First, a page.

Spain is not the first place I think of when it comes to metal. Hell, it isn’t even the 20th place. But one of the gnarliest bands to come along in years hails from the land of bullfighting and Salvador Dali. The band is Teitanblood, who released the brilliant Seven Chalices in 2009… and I slept on it. Yes, I somehow managed to miss out on the duo’s eerie, crushing, miasmal black/death assault until early 2010, but once I did finally hear it, I became obsessed. Had I heard the album sooner, it would have given my 2009 top ten black/death albums (as seen in Dethroned Emperor #25) a run for their money, to say the very least.
What is most interesting about Teitanblood’s assault is how difficult it is to categorize. Elements of black metal, death metal, doom and even a hint of crust all rear their ugly heads throughout Seven Chalice’s lengthy duration, creating a sound that is extremely enjoyable in it’s fetid, suffocating noxiousness, but also extremely difficult to pin down. The picture becomes even more hazy when you consider the numerous ambient/atmospheric interludes (which sound like orchestral maneuvers in hell) that pop up throughout the album. It is almost as if the band distilled everything that makes 4 decades worth (if the release of Black Sabbath’s s/t marks year one) of dark and evil sounding music great and out came the vile afterbirth that is Seven Chalices.
There is a very ritualistic quality to the album and an emphasis on atmosphere characteristic of black metal, but the crushing and cavernous guitar tones are pure oldschool death. Indeed, this is what is missing from so much modern so-called extreme metal, the average big budget death metal album is about as nauseatingly squeaky clean and sterile as the average Disney film. I sincerely doubt anyone believes the true purveyors of the coming apocalypse will use Pro Tools to deliver their message of destruction. Seven Chalices sounds like it was recorded in a dank garage by people that are actually possessed, but instead of doing crab-walks and 360 degree head-spins, Satan is compelling them to beat the living shit out of their instruments.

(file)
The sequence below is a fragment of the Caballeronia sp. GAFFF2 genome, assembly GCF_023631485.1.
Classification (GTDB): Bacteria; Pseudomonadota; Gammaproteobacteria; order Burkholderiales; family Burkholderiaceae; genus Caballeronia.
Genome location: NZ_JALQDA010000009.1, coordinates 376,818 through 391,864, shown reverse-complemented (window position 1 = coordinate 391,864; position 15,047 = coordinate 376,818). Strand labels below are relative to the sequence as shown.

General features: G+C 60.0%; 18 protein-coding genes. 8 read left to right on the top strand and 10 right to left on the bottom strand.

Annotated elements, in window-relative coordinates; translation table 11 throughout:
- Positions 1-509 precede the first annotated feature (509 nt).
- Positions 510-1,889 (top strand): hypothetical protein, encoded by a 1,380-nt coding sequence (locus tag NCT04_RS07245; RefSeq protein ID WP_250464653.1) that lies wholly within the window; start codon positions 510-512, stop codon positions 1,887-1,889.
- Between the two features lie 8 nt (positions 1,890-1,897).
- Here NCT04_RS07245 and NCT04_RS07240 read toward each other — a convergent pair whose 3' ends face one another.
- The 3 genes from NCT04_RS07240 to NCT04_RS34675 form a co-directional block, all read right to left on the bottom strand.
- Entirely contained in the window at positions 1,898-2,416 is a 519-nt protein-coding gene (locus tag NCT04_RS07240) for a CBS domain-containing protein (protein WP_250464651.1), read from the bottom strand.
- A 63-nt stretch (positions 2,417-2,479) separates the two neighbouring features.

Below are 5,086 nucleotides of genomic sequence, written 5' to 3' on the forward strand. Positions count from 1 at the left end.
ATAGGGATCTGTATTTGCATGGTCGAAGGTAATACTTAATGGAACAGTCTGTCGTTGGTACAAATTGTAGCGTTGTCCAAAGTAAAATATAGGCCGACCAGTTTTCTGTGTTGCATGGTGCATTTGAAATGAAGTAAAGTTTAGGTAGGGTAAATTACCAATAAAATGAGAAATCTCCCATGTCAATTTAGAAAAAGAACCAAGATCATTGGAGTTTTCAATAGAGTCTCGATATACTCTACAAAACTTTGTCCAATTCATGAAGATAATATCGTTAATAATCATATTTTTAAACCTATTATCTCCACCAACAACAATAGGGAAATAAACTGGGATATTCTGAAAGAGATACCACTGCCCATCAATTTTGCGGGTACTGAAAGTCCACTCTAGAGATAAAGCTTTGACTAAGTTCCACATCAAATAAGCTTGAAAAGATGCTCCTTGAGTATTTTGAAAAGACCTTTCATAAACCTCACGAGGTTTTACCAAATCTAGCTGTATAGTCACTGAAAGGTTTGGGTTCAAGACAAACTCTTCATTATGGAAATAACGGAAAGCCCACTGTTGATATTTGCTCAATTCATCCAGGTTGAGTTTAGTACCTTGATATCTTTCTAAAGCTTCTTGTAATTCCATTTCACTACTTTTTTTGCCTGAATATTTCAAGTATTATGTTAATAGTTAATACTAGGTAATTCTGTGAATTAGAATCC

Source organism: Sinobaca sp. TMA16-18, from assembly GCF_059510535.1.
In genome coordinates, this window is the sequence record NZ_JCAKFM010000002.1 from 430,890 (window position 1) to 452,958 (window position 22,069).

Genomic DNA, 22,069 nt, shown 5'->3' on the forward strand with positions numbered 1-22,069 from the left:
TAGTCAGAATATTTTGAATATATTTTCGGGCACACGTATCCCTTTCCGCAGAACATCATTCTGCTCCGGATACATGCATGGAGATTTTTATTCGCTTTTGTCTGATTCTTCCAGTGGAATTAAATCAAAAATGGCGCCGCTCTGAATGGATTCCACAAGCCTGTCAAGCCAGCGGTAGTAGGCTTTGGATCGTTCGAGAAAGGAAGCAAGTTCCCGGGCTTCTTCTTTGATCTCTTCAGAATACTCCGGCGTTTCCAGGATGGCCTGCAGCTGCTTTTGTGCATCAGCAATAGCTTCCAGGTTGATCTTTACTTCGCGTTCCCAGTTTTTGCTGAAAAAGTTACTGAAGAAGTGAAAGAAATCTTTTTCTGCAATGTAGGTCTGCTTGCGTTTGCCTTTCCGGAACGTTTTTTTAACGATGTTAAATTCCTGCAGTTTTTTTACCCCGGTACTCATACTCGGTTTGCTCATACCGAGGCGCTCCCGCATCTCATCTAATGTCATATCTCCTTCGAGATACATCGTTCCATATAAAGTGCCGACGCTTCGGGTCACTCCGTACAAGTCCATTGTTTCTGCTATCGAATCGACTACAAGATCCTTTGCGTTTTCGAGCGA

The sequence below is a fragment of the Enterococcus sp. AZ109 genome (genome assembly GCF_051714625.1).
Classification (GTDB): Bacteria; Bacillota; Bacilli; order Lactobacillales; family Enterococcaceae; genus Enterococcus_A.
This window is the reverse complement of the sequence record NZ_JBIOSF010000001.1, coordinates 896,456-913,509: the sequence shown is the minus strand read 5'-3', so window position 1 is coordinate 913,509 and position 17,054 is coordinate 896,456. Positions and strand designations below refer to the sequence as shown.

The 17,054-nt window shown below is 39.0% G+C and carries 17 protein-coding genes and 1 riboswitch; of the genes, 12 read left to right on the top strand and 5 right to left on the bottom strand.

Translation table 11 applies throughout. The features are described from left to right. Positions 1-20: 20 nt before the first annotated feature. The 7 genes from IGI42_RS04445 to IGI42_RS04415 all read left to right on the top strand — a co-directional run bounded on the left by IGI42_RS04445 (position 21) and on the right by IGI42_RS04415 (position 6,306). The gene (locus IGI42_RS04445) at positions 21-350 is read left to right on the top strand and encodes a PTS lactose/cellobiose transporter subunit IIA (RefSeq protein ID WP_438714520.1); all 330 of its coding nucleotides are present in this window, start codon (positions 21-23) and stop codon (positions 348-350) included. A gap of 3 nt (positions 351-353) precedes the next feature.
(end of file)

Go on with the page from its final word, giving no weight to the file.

Bands that take this violent/primitive/lo-fi approach often forget about two of the most important aspects of good metal, guitar riffs and leads. This is not the case with Teitanblood. There is some killer sludge-ridden buzzsaw guitar-work going on throughout the album, and the leads are psychotic, atonal spasms of distortion that conjure images of early Slayer on a crack binge. The drums are a bit buried in the album’s deep, dark mix, but they perfectly suit each song and have a punk/d-beat quality to them at times that makes the record feel like Teitanblood could fly right off the rails at any moment, impaling your skull with projectile guitar necks and drumsticks. But they keep it together even when the songs reach a psycho-Satanic fever-pitch, always managing to return from the brink of total chaos.
It seems as though there is a return to the primitive happening in the metal underground and Teitanblood are arguably the focal point of this movement along with a handful of bands such as the mighty Vasaeleth, Blasphemophagher, Diocletian, Deiphago, Impetuous Ritual and Proclamation (who shares a member with Teitanblood). As someone who has recently grown increasingly fed up with the pap the “bigger” metal labels are attempting to cram down our throats under the guise of death metal, Teitanblood is a breath of fresh air… even if I am kicking myself for not discovering them sooner. If you share these feelings and have yet to check out Seven Chalices, I strongly recommend you rectify the situation at any and all costs.